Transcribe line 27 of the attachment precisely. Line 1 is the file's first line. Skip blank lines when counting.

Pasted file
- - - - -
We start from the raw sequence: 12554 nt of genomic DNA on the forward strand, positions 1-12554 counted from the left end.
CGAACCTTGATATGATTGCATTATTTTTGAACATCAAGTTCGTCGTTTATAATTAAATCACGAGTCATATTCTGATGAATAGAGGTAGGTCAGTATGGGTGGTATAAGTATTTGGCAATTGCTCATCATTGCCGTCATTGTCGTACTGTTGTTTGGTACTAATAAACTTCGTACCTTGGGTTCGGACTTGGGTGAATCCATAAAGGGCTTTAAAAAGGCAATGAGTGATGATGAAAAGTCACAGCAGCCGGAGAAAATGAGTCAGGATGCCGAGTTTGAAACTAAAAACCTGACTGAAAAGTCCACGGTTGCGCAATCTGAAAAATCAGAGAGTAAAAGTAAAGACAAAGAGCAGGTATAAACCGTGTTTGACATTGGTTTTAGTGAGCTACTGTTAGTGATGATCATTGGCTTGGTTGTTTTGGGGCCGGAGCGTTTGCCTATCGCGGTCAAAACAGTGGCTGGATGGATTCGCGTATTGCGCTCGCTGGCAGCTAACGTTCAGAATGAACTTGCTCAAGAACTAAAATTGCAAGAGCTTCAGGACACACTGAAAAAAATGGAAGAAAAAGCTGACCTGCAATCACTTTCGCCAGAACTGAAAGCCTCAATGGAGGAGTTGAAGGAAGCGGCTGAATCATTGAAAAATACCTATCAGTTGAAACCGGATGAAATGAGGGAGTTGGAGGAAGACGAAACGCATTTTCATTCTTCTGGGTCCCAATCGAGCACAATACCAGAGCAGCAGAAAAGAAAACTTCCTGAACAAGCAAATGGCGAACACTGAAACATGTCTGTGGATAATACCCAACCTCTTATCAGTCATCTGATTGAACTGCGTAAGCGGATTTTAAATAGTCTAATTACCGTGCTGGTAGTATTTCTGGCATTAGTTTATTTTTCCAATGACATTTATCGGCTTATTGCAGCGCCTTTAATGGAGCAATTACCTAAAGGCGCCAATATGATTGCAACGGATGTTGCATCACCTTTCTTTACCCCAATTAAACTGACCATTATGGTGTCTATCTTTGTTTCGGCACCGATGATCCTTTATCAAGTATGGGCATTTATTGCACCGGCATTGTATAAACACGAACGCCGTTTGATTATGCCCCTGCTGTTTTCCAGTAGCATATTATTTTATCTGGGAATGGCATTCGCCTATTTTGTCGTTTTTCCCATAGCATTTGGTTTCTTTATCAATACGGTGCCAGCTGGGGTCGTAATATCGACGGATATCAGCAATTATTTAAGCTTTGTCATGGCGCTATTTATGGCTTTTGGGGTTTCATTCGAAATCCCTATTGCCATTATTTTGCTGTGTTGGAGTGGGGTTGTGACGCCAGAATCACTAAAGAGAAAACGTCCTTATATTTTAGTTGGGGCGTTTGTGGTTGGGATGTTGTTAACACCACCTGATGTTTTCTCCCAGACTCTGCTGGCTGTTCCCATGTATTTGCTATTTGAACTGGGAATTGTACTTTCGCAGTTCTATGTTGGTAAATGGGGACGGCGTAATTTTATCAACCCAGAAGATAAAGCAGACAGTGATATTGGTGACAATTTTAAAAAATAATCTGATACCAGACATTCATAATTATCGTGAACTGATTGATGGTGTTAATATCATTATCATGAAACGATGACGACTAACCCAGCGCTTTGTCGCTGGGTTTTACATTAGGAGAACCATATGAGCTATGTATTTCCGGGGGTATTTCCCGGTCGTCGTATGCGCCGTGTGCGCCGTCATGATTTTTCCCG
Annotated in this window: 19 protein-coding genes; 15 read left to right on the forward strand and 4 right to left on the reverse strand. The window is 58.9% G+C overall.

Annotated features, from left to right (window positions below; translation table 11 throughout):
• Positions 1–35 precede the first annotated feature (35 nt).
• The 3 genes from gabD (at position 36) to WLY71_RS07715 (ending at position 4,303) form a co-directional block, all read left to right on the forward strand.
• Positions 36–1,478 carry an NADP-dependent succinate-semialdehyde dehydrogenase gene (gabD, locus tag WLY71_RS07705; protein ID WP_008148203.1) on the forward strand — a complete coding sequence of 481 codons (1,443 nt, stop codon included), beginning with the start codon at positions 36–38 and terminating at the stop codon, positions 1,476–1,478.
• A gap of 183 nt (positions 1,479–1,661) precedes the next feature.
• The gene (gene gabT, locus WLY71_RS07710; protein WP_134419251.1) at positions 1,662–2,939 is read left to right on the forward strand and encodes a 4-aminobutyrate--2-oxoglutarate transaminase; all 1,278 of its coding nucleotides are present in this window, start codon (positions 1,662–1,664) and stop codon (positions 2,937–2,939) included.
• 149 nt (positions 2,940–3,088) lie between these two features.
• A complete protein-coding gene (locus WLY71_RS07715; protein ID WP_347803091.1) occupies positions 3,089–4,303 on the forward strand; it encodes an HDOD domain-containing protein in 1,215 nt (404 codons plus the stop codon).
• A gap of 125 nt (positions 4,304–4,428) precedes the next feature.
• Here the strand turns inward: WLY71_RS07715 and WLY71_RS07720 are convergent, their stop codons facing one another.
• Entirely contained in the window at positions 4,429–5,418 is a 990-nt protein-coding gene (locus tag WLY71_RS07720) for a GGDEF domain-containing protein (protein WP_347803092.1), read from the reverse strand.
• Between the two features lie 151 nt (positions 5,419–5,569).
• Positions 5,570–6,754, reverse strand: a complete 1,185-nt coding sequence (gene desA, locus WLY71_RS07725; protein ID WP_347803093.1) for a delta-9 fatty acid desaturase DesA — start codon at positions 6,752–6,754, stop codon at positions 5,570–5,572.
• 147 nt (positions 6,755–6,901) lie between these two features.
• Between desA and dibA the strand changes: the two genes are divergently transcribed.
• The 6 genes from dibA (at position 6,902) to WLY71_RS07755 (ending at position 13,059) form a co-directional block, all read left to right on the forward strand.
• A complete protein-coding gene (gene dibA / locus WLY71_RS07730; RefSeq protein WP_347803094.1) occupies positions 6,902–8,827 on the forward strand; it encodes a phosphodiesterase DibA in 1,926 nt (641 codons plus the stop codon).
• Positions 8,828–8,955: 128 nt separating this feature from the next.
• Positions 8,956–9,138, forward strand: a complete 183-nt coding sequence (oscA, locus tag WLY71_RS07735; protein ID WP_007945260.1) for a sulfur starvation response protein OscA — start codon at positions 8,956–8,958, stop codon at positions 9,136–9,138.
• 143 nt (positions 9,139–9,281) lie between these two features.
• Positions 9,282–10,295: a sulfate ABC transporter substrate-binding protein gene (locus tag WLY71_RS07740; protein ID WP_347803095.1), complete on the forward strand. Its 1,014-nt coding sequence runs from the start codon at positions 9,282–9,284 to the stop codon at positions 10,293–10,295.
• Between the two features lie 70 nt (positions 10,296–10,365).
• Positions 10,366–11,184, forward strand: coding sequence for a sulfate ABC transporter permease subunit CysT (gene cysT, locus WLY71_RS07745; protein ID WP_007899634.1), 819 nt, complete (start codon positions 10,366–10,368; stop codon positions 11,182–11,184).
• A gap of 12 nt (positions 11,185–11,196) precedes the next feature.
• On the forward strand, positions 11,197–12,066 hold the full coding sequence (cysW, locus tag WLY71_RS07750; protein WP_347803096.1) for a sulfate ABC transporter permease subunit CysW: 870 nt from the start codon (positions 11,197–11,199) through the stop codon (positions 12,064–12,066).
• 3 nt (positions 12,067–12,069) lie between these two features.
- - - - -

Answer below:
• A gap of 12 nt (positions 11,185–11,196) precedes the next feature.